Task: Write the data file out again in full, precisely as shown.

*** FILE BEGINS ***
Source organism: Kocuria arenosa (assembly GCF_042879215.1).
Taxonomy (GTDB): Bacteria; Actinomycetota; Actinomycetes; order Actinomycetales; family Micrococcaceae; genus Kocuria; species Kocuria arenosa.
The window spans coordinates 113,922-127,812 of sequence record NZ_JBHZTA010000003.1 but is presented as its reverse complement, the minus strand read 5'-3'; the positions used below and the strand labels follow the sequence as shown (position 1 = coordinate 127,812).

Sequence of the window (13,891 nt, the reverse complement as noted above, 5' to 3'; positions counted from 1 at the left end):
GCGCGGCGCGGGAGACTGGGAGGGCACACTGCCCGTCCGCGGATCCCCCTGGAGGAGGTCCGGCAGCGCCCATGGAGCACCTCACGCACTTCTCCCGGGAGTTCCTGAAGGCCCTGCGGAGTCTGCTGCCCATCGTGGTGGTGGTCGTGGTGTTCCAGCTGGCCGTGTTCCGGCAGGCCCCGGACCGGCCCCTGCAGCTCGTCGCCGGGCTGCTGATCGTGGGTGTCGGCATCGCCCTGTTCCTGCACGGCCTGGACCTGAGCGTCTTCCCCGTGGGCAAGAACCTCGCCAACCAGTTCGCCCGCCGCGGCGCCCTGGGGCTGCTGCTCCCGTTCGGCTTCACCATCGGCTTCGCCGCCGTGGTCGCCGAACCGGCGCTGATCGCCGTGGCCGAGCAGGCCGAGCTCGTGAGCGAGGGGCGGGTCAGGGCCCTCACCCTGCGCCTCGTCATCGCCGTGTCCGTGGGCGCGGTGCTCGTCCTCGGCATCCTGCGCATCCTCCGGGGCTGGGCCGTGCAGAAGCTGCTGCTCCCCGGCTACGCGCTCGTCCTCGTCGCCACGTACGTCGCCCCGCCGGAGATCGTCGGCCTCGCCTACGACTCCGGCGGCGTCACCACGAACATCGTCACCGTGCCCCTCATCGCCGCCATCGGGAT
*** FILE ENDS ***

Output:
Source organism: Kocuria arenosa (assembly GCF_042879215.1).
Taxonomy (GTDB): Bacteria; Actinomycetota; Actinomycetes; order Actinomycetales; family Micrococcaceae; genus Kocuria; species Kocuria arenosa.
The window spans coordinates 113,922-127,812 of sequence record NZ_JBHZTA010000003.1 but is presented as its reverse complement, the minus strand read 5'-3'; the positions used below and the strand labels follow the sequence as shown (position 1 = coordinate 127,812).

Sequence of the window (13,891 nt, the reverse complement as noted above, 5' to 3'; positions counted from 1 at the left end):
GCGCGGCGCGGGAGACTGGGAGGGCACACTGCCCGTCCGCGGATCCCCCTGGAGGAGGTCCGGCAGCGCCCATGGAGCACCTCACGCACTTCTCCCGGGAGTTCCTGAAGGCCCTGCGGAGTCTGCTGCCCATCGTGGTGGTGGTCGTGGTGTTCCAGCTGGCCGTGTTCCGGCAGGCCCCGGACCGGCCCCTGCAGCTCGTCGCCGGGCTGCTGATCGTGGGTGTCGGCATCGCCCTGTTCCTGCACGGCCTGGACCTGAGCGTCTTCCCCGTGGGCAAGAACCTCGCCAACCAGTTCGCCCGCCGCGGCGCCCTGGGGCTGCTGCTCCCGTTCGGCTTCACCATCGGCTTCGCCGCCGTGGTCGCCGAACCGGCGCTGATCGCCGTGGCCGAGCAGGCCGAGCTCGTGAGCGAGGGGCGGGTCAGGGCCCTCACCCTGCGCCTCGTCATCGCCGTGTCCGTGGGCGCGGTGCTCGTCCTCGGCATCCTGCGCATCCTCCGGGGCTGGGCCGTGCAGAAGCTGCTGCTCCCCGGCTACGCGCTCGTCCTCGTCGCCACGTACGTCGCCCCGCCGGAGATCGTCGGCCTCGCCTACGACTCCGGCGGCGTCACCACGAACATCGTCACCGTGCCCCTCATCGCCGCCATCGGGAT